True, we’ve heard many times that Perú has a serious garbage problem, especially in the coastal areas. And that many visitors are repelled by all this dirt. Nevertheless, we could never imagine such quantities. Somehow worse than we imagine Kinshasa’s waste disposal.

Late afternoon we arrive in Huanchaco. It’s pretty foggy and cold.  Maybe not exactly what you expect when heading for a beach. Well, probably the sea is warm enough to compensate for the air’s 16 degrees.

To enter the village, you pass a gate. This not really to wish you the warmest welcome you deserve. They rather try to ask for a kind of fee for the honor to enter this incredible beach resort. Fortunately, the booth is abandoned.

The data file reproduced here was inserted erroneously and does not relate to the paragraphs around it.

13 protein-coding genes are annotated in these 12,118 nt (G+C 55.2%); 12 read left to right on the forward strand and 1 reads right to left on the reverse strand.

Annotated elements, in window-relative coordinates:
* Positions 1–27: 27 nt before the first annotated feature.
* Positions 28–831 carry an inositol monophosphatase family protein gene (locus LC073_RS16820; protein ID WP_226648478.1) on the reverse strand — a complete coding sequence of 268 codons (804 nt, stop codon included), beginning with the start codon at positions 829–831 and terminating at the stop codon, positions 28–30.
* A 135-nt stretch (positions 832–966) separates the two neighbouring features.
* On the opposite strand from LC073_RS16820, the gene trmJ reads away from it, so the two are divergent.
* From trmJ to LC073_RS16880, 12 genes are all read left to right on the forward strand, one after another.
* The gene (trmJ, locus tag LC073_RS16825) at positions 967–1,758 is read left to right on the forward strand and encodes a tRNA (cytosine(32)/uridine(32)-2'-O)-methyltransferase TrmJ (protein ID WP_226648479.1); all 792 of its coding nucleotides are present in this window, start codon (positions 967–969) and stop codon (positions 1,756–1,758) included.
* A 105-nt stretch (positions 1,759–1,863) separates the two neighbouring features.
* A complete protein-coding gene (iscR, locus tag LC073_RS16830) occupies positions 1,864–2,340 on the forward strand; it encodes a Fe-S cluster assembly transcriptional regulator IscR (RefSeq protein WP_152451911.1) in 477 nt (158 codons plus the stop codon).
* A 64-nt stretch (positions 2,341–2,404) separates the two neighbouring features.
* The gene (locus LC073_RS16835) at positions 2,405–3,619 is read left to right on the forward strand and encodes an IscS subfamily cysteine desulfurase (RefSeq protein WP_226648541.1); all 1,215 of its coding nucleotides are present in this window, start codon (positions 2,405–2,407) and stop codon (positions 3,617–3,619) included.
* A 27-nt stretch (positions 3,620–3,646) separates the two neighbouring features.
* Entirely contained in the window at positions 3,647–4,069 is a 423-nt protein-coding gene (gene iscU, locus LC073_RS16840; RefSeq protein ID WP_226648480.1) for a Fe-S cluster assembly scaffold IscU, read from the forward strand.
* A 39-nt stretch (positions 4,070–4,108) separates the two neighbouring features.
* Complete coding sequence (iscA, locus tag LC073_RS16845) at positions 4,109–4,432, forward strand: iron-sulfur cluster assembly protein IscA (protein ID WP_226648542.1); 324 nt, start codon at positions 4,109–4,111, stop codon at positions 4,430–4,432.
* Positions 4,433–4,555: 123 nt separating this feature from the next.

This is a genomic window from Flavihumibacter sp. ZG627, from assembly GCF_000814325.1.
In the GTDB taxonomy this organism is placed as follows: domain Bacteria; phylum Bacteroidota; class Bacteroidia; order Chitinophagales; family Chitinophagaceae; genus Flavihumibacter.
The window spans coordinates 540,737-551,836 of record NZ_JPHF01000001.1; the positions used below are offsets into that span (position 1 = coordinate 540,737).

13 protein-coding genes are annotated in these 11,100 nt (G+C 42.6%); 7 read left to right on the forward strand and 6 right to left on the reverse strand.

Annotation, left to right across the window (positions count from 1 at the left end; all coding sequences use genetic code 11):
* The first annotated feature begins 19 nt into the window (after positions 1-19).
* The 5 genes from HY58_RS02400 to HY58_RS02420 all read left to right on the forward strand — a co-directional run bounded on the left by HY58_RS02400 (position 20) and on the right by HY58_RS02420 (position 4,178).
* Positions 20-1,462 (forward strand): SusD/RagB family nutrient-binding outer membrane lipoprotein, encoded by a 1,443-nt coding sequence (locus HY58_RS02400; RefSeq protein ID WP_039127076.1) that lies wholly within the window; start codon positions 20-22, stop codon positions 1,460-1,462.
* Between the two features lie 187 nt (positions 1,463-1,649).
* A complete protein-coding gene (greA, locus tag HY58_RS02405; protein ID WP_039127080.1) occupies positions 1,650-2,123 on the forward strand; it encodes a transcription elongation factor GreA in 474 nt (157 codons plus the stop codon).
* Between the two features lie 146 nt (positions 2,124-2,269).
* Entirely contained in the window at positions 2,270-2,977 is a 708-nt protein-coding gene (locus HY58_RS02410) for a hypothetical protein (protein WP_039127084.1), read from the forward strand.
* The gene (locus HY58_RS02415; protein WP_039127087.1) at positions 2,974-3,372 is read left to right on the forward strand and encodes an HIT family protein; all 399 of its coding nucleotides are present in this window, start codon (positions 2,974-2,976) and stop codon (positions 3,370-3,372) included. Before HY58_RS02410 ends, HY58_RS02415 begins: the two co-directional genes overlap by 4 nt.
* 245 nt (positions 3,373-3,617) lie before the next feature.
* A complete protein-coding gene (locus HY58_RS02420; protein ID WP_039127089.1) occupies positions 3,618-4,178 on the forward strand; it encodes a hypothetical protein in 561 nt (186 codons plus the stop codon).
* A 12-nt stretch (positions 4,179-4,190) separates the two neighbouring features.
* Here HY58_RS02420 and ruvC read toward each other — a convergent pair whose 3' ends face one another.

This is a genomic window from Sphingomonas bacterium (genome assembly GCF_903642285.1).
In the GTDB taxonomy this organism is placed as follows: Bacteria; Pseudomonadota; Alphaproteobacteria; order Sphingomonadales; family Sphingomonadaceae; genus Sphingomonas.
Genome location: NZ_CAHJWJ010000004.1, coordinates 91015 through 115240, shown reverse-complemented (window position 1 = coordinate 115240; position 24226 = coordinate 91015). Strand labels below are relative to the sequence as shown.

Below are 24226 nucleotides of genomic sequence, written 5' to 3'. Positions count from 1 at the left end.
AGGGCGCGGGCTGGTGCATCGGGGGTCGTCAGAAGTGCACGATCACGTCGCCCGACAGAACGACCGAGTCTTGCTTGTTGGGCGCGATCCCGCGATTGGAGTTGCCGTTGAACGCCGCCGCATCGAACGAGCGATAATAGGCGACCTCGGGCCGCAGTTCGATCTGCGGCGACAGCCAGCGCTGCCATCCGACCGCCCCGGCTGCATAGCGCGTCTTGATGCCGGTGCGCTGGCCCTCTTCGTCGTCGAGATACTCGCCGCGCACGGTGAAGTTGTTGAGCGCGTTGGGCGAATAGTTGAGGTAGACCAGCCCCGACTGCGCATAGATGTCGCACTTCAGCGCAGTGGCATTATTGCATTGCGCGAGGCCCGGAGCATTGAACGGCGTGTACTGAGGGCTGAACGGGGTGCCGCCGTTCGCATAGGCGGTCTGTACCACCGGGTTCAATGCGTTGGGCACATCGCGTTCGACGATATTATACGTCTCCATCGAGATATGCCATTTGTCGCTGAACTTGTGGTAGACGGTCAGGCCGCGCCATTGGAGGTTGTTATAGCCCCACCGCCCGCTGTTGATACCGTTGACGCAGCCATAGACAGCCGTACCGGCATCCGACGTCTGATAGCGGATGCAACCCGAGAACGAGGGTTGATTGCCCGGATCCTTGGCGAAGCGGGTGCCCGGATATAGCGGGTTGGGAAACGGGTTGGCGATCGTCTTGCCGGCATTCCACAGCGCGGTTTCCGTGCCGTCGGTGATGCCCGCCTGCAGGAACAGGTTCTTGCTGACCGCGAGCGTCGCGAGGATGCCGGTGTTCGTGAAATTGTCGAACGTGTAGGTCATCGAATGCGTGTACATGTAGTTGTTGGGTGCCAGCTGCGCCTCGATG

A short walk to the beach. Well, it’s not white sand. It’s more like gravel. And between the stones all kinds of garbage. Not as bad as along the highways, but still a lot. And the sea? Even colder than the air. The only attraction we find is a concrete monument with peeling-off paint as a background to take pictures.

Quickly we stop dreaming of a beach lounge to sip our Pisco Sour after a swim in the turquoise water of the Pacific.

Finally, we have a beer in 1 of the bars along the beach road and something to munch in a rather cold eatery.

Later we search intensively on how to avoid the coast while driving southwards thru Perú.

Anyway, we’re not in Huanchaco to enjoy the outstanding beauty of the place.

 It’s more about a visit to Chan Chan. The largest pre-Columbian settlement in South America. Entirely built with banco some 1400 years ago. Today a UNESCO world heritage.